The Indian public has traditionally had very little say in the making of foreign policy. However, they do have views on foreign policy and the media and elites play an important role in influencing them. What do Indians think about the US, the most important power in the world and about the bilateral relations between New Delhi and Washington? Have the views of Indians on the US evolved over the years and what do Indians think about India’s future ties with the US? This article examines these questions and traces historically Indian views of the US and how they have evolved over the years. The article uses available data from opinion polls and studies based on opinion polls.
This article is divided into four sections. The first section examines the debate on the influence of the public on foreign policy. Section two traces Indian perceptions of the US over the years. The third section deals with opinion polls conducted in India on foreign policy and studies based on these polls, focusing on Indian views of the US. The concluding section analyses factors which have influenced Indian views of the US, the demographic divide in the opinion polls and portends the future of Indian perceptions about the US.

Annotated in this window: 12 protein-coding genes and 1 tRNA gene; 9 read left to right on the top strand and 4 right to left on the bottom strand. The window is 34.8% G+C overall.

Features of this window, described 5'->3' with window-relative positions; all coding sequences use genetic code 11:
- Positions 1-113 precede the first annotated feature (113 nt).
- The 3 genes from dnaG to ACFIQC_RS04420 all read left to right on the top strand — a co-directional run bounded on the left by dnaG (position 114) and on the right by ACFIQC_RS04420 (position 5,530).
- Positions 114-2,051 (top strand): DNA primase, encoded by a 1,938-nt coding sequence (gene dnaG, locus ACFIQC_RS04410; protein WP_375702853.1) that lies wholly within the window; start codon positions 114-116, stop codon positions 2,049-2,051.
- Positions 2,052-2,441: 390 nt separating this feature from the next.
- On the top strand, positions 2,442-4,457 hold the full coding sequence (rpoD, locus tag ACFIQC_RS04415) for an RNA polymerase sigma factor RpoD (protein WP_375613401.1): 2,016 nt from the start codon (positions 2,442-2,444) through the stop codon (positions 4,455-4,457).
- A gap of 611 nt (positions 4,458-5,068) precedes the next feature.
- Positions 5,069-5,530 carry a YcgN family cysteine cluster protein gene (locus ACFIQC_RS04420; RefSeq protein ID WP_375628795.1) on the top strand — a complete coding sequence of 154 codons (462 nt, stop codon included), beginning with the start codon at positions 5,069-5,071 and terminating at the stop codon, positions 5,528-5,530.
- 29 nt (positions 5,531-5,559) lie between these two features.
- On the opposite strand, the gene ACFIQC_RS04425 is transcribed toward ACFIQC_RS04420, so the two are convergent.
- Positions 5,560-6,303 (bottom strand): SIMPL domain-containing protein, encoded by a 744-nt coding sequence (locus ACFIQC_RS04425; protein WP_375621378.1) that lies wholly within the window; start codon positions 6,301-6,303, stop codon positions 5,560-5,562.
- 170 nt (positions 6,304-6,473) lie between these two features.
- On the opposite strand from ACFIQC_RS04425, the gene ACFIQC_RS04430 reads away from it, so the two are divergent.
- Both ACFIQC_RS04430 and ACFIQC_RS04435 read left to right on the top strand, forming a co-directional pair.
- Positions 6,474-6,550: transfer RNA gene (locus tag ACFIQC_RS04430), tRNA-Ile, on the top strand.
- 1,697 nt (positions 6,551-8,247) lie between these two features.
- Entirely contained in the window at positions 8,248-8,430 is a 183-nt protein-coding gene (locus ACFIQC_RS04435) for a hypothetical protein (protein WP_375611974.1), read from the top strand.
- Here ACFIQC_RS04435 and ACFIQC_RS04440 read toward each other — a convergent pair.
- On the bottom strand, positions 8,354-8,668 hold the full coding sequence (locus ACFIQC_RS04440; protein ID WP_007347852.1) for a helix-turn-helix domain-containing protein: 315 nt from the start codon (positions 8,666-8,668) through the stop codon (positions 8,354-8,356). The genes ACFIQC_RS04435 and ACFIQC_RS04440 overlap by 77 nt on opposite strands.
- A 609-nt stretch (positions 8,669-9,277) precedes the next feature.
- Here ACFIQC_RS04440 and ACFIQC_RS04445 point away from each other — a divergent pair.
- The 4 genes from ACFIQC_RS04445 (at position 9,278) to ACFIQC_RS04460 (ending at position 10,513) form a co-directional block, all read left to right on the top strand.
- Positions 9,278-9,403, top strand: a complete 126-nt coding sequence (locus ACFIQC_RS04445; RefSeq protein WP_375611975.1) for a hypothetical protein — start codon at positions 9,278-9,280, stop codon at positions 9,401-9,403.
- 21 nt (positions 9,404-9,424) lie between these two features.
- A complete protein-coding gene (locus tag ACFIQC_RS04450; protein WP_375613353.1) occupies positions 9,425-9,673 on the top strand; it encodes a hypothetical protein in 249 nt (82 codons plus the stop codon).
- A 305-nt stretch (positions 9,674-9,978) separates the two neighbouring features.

Public Opinion and F oreign Policy
International Relations scholarship has witnessed much debate on the influence of public opinion on foreign policy. Gabriel Almond (1960) through his mood theory laid a foundation for doubts on whether the public had the ability to give inputs for foreign policy. His theory suggests that attention to or interest in foreign policy is usually low and can fluctuate in times of crises. He argued that the public is usually indifferent to foreign policy. But, he warned that this indifference could quickly change to apprehension to fatalism or even anger in times of crisis. Other scholars in the realist tradition like Hans Morgenthau were dismissive of public opinion, considering the public to be utterly unaware of the nuances of foreign policy decision-making. They believed foreign policy making to be the exclusive domain of elite opinion leaders and argued that a greater role for public opinion could potentially the international system. As Morgenthau said, "the rational requirements of good foreign policy cannot from the outset count upon the support of a public opinion whose preferences are emotional rather than rational” (1978:558 quoted in Holsti 1992: 440) 1.